Readers of Ally Condie’s bestsellers Matched (a 2011 Quick Pick for Reluctant Young Adult Readers, among the 2011 Best Fiction for Young Adults titles, a 2011 Readers’ Choice Nomination, and among the 2011 Teens’ Top Ten) and Crossed will know that poetry plays a key role in these dystopian tales. The Society in which heroine Cassia Reyes lives controls choice with an iron hand, to the extent that there are only 100 acceptable poems. Knowing or possessing a copy of an off-list poem is a crime. Cassia’s dying grandfather shares with her Dylan Thomas’s “Do Not Go Gentle into That Good Night,” a forbidden poem that inspires her to start asking questions–the most dangerous act in a totalitarian state.
In the sequel, Crossed, another banned poem, Alfred Lord Tennyson’s “Crossing the Bar,” is the rallying cry of the Rebellion. Tennyson writes of the Pilot, whom he hopes to “see face to face” as God, and the bar to be crossed as that between life and death. In Crossed, rebels speak of “the Pilot” as the leader who will direct their Rising, and the bar to be crossed is that between the repressive present and the idealized past.
Condie’s use of poetry made me think about other novels in which authors use poems as integral parts of the story. The first book that came to mind was The Outsiders by S.E. Hinton (the 1988 Margaret A. Edwards Award Winner; the book made the 2006 Popular Paperbacks for Young Adults list) and the poem “Nothing Gold Can Stay” by Robert Frost. Ponyboy shares it with his friend Johnny when they are hiding out after Johnny accidentally kills another boy. It perfectly expresses the boys’ tenuous circumstances and the fleeting nature of youth and innocence, the “dawn that goes down to day.”
Blast back further into the past to recall L.M. Montgomery’s classic Anne of Green Gables (among the 1998 Popular Paperbacks for Young Adults), which references the Tennyson poem “Lancelot and Elaine,” a version of the Lady of Shalott story. Anne and friends dream up the idea of dramatizing the poem, as the romance of Camelot appeals to their dramatic natures. Naturally, Anne plays Elaine and floats down the river on a flat. It wouldn’t be Anne if the flat didn’t spring a leak, soaking her dignity but leaving her to a far better fate than that of the doomed Elaine.
L.A. Meyer’s The Mark of the Golden Dragon (latest in the “Bloody Jack” adventures) borrows from the poem “The Highwayman” by Alfred Noyes for both story and character development. In the poem, the heroine Bess sacrifices herself to save her beloved thief, who, bereft of a reason to live, then is shot down “like a dog on the highway.” Jaimy Fletcher, the betrothed of Meyer’s heroine Jacky Faber, similarly takes up a life of crime as the Black Highwayman when he is driven mad by Jacky’s presumed death. He likewise dates a girl named Bess, who then becomes his partner in crime. Again, Jaimy comes to a better end, ensuring anther installment in this fun series.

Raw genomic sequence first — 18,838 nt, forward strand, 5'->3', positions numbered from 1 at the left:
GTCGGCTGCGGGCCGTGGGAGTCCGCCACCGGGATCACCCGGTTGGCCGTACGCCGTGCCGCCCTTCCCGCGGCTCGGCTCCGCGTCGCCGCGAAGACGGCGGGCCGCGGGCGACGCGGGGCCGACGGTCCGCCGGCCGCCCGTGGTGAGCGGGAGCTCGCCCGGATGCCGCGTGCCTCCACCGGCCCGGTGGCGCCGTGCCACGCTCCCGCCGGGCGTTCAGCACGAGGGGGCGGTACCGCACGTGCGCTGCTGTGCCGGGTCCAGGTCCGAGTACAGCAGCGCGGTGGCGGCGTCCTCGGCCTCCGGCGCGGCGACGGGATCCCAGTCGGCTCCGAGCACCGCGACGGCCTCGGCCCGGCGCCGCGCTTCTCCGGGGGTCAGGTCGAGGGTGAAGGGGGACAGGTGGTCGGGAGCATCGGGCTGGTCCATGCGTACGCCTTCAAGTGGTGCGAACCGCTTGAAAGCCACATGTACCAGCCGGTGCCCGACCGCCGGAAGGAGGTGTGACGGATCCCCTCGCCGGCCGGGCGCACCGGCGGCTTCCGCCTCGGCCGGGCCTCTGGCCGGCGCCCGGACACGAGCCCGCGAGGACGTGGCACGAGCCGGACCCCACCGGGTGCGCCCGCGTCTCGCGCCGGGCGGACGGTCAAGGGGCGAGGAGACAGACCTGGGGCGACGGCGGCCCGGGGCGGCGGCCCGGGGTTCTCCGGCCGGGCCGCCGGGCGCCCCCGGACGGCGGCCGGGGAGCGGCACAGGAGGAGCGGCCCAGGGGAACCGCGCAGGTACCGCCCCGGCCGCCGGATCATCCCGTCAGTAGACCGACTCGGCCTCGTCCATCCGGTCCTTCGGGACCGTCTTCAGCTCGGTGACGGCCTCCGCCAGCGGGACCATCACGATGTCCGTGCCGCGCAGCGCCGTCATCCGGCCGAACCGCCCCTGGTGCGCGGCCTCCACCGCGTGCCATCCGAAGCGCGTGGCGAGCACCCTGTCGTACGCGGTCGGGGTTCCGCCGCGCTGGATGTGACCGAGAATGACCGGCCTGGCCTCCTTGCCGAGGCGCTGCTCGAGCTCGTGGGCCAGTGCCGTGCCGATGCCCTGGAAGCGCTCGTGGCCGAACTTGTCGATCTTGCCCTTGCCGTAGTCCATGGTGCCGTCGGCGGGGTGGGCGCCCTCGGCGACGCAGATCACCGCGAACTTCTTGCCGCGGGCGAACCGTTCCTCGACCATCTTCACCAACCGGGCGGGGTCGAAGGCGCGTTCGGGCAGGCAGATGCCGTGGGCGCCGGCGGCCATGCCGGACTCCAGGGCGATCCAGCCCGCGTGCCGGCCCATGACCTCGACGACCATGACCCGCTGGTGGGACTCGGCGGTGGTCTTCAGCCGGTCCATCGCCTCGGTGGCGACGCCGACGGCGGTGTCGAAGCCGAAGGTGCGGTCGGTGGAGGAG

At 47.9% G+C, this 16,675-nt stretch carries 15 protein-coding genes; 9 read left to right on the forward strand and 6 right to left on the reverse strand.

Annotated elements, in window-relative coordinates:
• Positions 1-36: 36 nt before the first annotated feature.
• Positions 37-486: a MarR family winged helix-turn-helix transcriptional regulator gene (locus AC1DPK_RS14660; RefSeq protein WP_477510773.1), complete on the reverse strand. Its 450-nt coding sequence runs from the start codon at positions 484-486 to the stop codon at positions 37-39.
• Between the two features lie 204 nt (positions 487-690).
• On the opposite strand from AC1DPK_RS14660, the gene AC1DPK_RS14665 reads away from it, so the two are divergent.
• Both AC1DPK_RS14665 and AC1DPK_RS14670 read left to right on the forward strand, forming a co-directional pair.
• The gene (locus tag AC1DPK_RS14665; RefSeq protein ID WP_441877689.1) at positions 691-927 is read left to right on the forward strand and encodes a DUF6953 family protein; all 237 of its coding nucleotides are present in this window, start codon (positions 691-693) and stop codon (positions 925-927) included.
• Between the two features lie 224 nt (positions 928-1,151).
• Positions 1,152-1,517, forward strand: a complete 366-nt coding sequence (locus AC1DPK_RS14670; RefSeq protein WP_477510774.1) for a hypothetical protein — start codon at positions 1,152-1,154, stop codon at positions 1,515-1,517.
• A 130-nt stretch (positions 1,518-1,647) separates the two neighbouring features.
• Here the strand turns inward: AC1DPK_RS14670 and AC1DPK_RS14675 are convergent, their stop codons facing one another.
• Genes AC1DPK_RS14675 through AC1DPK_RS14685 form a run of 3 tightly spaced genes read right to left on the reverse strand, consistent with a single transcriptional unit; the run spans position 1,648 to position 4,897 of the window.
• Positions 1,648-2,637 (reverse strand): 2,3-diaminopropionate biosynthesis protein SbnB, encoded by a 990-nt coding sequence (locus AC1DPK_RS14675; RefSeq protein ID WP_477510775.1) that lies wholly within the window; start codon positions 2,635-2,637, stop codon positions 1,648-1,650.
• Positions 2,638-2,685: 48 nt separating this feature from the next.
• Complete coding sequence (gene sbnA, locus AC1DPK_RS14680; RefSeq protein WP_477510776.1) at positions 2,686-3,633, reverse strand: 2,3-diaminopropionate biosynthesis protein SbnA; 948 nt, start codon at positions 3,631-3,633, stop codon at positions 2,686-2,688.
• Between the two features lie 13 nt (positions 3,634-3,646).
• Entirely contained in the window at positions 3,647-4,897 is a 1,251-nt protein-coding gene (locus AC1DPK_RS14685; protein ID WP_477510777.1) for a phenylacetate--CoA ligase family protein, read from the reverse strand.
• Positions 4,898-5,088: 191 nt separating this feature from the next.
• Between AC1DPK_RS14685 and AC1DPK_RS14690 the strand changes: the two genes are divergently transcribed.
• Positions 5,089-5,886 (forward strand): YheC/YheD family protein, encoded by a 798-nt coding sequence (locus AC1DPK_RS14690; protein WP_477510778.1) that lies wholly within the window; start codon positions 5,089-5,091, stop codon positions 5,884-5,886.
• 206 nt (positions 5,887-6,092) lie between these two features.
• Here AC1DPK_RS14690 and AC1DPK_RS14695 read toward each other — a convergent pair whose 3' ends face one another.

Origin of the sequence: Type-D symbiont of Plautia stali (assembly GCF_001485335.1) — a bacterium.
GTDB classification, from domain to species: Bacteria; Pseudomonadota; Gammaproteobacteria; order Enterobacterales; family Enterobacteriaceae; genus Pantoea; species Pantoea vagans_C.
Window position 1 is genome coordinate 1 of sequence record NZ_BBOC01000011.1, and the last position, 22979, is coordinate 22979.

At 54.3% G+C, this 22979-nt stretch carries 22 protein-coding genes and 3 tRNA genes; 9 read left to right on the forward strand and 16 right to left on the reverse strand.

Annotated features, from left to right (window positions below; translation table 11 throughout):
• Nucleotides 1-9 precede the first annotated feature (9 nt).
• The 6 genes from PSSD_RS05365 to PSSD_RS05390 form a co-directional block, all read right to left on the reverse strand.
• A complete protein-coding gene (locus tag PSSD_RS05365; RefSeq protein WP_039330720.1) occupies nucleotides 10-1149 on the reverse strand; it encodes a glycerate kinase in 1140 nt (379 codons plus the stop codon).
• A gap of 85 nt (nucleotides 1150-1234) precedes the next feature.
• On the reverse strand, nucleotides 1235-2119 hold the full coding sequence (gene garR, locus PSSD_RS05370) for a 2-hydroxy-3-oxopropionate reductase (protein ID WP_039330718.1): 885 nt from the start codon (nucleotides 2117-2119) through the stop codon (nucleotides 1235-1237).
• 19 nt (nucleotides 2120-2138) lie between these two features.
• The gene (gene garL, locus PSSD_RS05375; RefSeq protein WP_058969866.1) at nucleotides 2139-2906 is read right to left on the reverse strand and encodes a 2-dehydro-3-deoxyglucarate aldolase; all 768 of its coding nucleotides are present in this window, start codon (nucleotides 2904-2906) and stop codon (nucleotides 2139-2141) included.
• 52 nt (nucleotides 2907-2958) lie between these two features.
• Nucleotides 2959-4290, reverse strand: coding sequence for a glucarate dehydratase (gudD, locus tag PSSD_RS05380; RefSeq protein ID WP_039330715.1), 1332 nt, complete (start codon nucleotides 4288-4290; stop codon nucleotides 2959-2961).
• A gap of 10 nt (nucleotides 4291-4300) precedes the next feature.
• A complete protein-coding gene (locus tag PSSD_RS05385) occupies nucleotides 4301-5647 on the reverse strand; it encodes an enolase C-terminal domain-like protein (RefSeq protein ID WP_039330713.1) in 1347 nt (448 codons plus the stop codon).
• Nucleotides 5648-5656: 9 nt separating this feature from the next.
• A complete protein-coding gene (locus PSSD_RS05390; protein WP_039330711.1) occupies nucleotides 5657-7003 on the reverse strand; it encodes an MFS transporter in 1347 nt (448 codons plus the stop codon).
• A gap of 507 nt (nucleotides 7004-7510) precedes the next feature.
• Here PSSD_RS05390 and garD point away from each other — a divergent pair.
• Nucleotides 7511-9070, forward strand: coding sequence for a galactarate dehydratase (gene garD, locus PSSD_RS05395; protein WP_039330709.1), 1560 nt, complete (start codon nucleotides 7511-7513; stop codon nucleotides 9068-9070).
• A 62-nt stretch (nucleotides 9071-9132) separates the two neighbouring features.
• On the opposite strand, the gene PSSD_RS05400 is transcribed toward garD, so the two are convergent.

Another book in which a poem and a plot line intersect is Dreamland by Sarah Dessen (a 2001 Best Book for Young Adults and a 2003 Popular Paperback for Young Adults). The main character Caitlin is trapped in a nightmare of domestic abuse. She reads T. S. Eliot’s “The Love Song of J. Alfred Prufrock” in English class and identifies with its ideas of separateness and rejection, as she lives in a similar kind of dream-state, drowning in fear and shame.
Poems also set the mood in Maggie Stiefvater’s supernatural romance Shiver (a 2010 Best Book for Young Adults and a 2010 Quick Pick for Reluctant Young Adult Readers), particularly the works of Rainer Maria Rilke, whom the werewolf Sam frequently quotes. Rilke also supplied the title for the sequel Linger, from a line in “To HÃ¶lderlin:” “We are not permitted to linger, even with what is most intimate.” In Linger, Sam also recalls the high school chestnut that he had been made to memorize: “Stopping by Woods on a Snowy Evening” by Robert Frost.
Dianna Wynne Jones works the John Donne poem “Song: Go and Catch a Falling Star” into Howl’s Moving Castle–it becomes the curse that the Witch of the Waste puts on Howl. Coincidentally (or as a tribute?), Neil Gaiman also begins Stardust with the same poem!
Other authors use quotes from poems to establish a mood for individual chapters. Meg Cabot introduces each chapter in the fantasy-romance Avalon High (a 2010 Popular Paperback for Young Adults) with a stanza from Tennyson’s “Lady of Shalott,” a fitting choice as her characters correspond to people in the King Arthur story. Cassandra Clare takes a slightly different spin on this tactic in Clockwork Angel (a 2011 Teens’ Top Ten title), beginning each chapter with a quote that would have been familiar to the characters in 1870s London. (The blog Novel Novice provides a comprehensive list of all of the quoted poems.) Stephenie Meyer also uses quotes from poems (and the Bible) at the beginning of chapters in the Twilight books (which were 2006 Quick Picks for Reluctant Young Adult Readers and among the 2006 Best Books for Young Adults).
Using a line from a poem in a book’s preface to establish the mood for an entire work is another popular writer’s tool. Miss Peregrine’s Home for Peculiar Children by Ransom Riggs is just one example; it begins with an excerpt from Ralph Waldo Emerson’s poem “Illusions” to establish a suitably creepy atmosphere: “Sleep is not, Death is not, Who seem to die live….â€
All this doesn’t even touch on quotes from Shakespearean sonnets that are featured in YA fiction!
Does the use of poetry in novels make poetry itself more popular? What other YA novels can you think of in which poems play a significant role? Did a poem’s reference in a book entice you to go to the source and read more of that poet’s work?
— Suzanne Neumann, currently reading What Boys Want by Pete Hautman